It has been my great privilege in recent years to visit Grand Lodges in different countries. There, I was able to see Freemasonry as it is practiced in other areas of the world. The basic precepts and philosophies, of course, are universal in our Craft; but the modes of operation vary considerably. This is not only evident within the lodges, but also it is reflected in the attitudes toward them among the respective societies in which they operate.
I found that in most jurisdictions it can take several years to become a Master Mason, a time during which Masonic education is given to each candidate. The Assistant Grand Master of the National Grand Lodge of France told me that, even with this time requirement, their membership has averaged a ten percent annual increase for the last decade.
It is significant that the financial cost to become a member in most countries is much higher than what we are accustomed to in North America, and the dues are considerably higher. The requirement to learn the ritual, the history and the meaning of the Craft is emphasized much more than we emphasize it. And, most important, in some jurisdictions attendance at meetings is not an option.
I have been greatly impressed with what Freemasonry means to those members and the significance that it carries into society in general. It is more reminiscent of the Craft and society of Colonial America. There must be some message somewhere in there for us.
This is not to say that problems do not exist in other countries, but most are of a different nature than those that we face. The members know much more about the Craft than do our members and they show a far greater appreciation for the privilege of being a Freemason. The respect generated outside of the Craft in many instances is more pronounced. This creates a different environment in which to work than the one we know.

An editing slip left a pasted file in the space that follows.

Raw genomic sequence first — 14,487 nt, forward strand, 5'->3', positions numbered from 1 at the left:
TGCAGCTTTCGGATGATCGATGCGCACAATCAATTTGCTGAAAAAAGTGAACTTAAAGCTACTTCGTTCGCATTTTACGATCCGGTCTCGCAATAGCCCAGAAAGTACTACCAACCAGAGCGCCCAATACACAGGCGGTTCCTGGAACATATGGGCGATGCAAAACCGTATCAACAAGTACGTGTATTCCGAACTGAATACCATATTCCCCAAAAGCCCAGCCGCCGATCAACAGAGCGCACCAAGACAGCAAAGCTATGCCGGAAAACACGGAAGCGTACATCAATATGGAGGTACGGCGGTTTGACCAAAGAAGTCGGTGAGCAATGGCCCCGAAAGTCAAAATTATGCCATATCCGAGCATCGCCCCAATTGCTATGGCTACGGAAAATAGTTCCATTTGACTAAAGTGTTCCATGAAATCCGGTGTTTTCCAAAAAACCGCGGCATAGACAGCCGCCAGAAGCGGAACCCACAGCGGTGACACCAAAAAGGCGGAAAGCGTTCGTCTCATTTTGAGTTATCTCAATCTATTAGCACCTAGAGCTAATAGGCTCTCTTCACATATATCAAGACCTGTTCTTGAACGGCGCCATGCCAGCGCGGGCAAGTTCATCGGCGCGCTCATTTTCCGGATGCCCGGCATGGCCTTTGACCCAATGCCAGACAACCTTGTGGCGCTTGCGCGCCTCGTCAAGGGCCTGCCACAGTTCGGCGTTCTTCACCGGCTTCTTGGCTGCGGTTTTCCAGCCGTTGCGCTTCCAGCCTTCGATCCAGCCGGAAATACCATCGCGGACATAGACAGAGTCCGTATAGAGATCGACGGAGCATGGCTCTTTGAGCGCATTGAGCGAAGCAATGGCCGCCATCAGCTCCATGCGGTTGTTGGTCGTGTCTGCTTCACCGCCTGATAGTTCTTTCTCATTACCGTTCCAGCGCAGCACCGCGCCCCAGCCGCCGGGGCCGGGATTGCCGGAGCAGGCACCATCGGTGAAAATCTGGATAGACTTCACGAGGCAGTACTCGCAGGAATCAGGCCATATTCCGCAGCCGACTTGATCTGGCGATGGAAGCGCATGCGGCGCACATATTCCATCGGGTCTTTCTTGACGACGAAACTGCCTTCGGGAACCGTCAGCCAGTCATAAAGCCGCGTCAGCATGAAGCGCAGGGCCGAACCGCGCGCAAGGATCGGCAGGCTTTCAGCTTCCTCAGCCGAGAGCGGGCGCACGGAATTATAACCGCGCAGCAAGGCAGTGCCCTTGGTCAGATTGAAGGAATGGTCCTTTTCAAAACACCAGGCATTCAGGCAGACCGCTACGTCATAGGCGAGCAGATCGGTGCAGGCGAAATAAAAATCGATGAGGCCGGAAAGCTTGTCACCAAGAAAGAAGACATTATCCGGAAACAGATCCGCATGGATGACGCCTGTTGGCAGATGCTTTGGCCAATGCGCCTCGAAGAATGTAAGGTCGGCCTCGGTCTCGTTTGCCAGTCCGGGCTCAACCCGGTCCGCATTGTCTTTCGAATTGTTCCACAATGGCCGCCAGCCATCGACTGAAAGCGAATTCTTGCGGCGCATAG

On the opposite end of the acceptance spectrum are those jurisdictions where the Craft is repressed by various authorities, yet there remains those who are willing to take the risk to be Freemasons. Our individual appreciation and dedication pales in comparison to the brother in most other jurisdictions. We have no threat of restriction to our freedom to practice the Craft, yet our greatest problem is our inability to even get our brethren to attend meetings.
I am much impressed with most of the Grand Lodges I have visited, especially with the attitude of brotherhood which I experienced. There exists that feeling of camaraderie and brotherly love that at one time must have been more of a part of us.
I am optimistic for the future of our Craft in those countries where it is emerging after years of suppression. They know what it was to be forced to live without it and, subsequently, have developed a greater appreciation for it. We who have had no need to struggle to be Freemasons unfortunately have lost our understanding and appreciation of it.
I also believe a great future for the Craft exists on the African continent where it is just arising. Those brothers are discovering the idealism of Freemasonry and what it means. They have the opportunity to weave the principles and ideals of Craft Masonry into a new fabric, one that can be different and yet the same; one that can help lay the cornerstones of democratic thought as it did in so many nations.
That idealism -- the foundation of Freemasonry which causes us to believe -- is alive. Its influence is still being felt because its purpose of making good men better remains a fundamental purpose. I wish there were a way of instilling it into more of our members who take it so much for granted.